Given the massive changes happening in the world today, the role of OPEX is more crucial than ever. Europe's leading OPEX and Business Transformation gurus will be coming together at OPEX Week Europe to share and benchmark their experiences, their insight and their advice with the community. Download the OPEX Week Europe Event Guide to learn more >>
Over the past 15 years, LEGO has achieved what has come to be appreciated as the greatest U-turn in corporate history. In 2004 the Danish-born company was drowning in $800m of debt and was being hit by a 30% loss in sales year-on-year.
Despite being arguably the most recognizable toy brand on the planet, 50 years on from it’s inception the plastic brick-maker was struggling to stay afloat in the midst of a rapidly changing market. Verging onto bankruptcy, something had to change.
With the appointment of new CEO Jørgen Vig Knudstorp that same year, LEGO underwent a transformation that radically rebuilt the core business, brick by brick. By 2005, the company had turned its first profit in two years, it quadrupled its return between 2008 and 2010 and in 2015 it announced profits of $660m. Key to this transformation was the implementation of a culture of continuous improvement that had the strength and longevity to keep up with the company’s unprecedented growth.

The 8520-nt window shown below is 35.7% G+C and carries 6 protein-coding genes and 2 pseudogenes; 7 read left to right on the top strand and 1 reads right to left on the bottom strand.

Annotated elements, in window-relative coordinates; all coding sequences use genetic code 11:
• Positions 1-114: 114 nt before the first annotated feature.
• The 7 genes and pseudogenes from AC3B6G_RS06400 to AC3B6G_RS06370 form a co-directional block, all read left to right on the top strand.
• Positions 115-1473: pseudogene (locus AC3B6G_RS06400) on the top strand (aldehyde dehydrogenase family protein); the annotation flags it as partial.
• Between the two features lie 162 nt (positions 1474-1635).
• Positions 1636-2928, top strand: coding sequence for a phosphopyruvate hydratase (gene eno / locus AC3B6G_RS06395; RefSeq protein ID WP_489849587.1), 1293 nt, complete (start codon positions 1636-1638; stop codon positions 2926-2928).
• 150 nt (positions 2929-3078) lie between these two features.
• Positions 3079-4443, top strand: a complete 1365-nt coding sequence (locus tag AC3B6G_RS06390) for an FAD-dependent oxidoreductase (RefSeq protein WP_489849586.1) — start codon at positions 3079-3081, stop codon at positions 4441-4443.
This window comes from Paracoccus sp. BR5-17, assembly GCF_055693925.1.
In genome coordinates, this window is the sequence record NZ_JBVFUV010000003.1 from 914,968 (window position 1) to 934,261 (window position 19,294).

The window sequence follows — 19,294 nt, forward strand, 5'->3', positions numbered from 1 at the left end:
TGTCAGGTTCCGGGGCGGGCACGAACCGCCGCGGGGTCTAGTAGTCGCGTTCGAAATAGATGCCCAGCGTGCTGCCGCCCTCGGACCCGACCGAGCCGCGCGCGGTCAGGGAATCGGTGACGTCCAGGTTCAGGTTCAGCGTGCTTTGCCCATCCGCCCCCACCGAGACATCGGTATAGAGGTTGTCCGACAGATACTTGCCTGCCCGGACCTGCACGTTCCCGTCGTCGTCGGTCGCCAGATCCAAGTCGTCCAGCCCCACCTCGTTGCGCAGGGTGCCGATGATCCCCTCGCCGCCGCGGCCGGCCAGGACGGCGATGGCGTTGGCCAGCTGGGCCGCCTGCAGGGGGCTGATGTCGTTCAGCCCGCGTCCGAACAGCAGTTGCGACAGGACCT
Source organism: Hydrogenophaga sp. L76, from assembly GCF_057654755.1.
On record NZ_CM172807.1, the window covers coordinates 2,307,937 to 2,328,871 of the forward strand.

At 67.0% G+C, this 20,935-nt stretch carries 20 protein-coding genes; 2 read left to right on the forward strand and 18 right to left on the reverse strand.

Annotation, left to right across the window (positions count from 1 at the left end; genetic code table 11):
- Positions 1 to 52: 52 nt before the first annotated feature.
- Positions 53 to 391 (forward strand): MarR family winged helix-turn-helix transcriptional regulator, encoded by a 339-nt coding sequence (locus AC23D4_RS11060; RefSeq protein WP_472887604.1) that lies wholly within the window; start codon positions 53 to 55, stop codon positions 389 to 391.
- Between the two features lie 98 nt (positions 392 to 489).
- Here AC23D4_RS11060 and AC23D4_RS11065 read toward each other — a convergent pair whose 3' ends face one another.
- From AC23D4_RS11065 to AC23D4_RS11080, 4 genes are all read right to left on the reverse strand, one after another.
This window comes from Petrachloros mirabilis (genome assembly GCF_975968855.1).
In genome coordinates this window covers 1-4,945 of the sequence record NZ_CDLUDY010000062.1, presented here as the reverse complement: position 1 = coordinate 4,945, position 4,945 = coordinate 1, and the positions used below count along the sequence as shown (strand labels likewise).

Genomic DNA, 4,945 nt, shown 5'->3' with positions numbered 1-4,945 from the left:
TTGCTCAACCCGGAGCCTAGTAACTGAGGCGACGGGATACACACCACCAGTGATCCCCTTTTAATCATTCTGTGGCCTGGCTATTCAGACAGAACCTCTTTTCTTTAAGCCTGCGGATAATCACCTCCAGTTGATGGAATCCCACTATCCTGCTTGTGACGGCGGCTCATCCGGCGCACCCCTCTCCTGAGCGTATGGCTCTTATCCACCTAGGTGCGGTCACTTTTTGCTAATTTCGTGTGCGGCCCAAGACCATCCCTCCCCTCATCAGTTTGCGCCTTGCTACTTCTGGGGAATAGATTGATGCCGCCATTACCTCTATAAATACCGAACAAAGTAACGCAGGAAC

Here, we share essential insights from Peter’s 28-years of experience in the change sphere and his personal building blocks for continuous improvement.
It is becoming increasingly clear that enterprise-wide collaboration is a critical ingredient for success. With insight from Katie McConochie, Senior Director of Process & Change at Inmarsat and our research from our recent benchmarking report, this new interactive content piece explores:
In the run up to OPEX Europe 2019, the PEX Network spoke with Gino d’Hont from innogy SE to see how RPA and Process Mining are impacting business processes at innogy SE and how they have utilised these tools to overcome the challenges of wider transformation.
Download the full interview today
What is the better way of structuring your organisation? Do you ensure that all processes, policies and communications come from one place in a centralised model – and risk missing a trick in a local market? Or do you let each region operate autonomously – and risk huge differences in quality, service and expectations between locations?